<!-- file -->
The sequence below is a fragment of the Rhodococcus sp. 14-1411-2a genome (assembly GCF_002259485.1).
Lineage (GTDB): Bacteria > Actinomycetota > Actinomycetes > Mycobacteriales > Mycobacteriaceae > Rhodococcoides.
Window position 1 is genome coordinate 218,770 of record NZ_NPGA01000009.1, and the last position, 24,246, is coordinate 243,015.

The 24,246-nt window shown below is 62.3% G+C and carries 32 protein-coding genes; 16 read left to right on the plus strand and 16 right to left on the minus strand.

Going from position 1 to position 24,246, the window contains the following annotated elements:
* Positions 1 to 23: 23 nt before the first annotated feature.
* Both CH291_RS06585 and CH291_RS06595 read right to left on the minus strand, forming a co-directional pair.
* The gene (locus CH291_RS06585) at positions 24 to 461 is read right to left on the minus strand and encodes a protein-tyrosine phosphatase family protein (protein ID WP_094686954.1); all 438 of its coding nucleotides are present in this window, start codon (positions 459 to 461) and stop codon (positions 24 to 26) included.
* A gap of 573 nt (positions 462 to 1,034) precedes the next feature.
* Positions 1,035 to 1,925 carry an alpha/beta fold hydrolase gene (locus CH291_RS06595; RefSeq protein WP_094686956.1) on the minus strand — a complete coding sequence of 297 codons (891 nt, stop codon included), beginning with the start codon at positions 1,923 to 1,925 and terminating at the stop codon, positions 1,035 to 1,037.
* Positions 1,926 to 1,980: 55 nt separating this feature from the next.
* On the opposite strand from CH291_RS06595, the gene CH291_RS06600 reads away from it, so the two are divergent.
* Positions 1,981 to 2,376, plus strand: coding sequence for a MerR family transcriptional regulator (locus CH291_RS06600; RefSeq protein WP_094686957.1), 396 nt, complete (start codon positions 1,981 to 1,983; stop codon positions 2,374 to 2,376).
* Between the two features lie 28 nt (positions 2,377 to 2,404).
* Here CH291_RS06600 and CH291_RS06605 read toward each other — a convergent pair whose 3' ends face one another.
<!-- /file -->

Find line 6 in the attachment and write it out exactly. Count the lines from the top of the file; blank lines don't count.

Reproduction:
* Positions 1 to 23: 23 nt before the first annotated feature.